"John Petty has accused me of wanting to keep this child alive. 1 want you all to think back over the past few months. Has Petty at any time ever remarked to you, laughingly perhaps, that I in­tended to keep her alive? I know that he has, because it came to my ears. But you see what he’s been doing, subtly spreading the poison. Your political minds will tell you that he has forced me into this posi­tion: by killing her, I will seem to have yielded, and thereby will lose prestige.
"Therefore I intend to issue a statement saying that Kathleen Layton will not be executed. In view of our lack of knowledge of slans, she will be kept alive as a study subject. I, personally, am determined to make the best of her continued presence by observing the development of a slan to maturity. I have already made a tremendous body of notes on the subject."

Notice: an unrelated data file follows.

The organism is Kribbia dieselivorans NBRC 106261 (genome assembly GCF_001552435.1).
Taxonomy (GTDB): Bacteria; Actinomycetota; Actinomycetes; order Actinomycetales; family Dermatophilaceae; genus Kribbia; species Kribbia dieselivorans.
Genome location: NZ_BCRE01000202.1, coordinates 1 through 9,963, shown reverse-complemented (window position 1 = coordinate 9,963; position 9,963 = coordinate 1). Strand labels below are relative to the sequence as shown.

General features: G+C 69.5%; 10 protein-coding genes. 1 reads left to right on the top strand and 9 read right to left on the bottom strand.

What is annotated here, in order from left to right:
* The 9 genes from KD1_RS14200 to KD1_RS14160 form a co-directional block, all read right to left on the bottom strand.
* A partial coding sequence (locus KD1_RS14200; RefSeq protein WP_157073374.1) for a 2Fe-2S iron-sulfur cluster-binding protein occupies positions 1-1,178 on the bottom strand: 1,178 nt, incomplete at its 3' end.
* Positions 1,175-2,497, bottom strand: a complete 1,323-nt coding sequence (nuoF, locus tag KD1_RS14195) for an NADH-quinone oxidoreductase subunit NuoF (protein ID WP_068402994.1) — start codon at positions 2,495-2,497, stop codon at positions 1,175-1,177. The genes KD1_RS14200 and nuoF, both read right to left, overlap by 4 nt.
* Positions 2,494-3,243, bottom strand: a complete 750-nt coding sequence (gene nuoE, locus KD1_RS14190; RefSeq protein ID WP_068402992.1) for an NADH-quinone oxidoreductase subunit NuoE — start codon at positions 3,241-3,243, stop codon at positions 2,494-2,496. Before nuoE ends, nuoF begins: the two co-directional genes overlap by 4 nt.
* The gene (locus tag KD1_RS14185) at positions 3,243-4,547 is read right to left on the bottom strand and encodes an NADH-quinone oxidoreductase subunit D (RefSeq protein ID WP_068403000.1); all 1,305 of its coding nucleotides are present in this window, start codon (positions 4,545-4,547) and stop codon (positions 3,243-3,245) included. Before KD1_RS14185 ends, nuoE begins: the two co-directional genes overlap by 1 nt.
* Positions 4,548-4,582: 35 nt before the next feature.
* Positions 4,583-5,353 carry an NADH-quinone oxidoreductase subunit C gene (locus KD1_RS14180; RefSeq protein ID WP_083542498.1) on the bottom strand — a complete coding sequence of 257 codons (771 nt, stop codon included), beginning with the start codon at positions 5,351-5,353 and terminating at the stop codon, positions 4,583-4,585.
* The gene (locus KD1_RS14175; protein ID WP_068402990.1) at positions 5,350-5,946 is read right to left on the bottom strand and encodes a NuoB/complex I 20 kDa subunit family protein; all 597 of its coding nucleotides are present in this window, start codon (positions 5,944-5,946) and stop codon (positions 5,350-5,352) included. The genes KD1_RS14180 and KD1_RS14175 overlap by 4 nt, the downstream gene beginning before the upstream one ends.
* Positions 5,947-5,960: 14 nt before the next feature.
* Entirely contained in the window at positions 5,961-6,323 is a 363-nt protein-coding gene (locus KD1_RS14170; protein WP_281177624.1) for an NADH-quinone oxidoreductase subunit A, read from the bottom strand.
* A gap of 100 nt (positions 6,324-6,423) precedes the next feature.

John Petty was still on his feet. "Don’t try to shout me down!" he snarled. "You’ve gone too far. Next thing you’ll be handing over a continent to the slans on which they can develop these so-called superinventions of which we have heard so much but never seen. As for Kathleen Layton, by heaven, you will keep her alive over my dead body. The slan women are the most dangerous of all. They’re the breeders, and they know their job, damn them!"
The words blurred for Kathleen. Into her mind, for the second time, had come an insistent question from Kier Gray: "How many present are for me unconditionally? Use your fingers to indicate."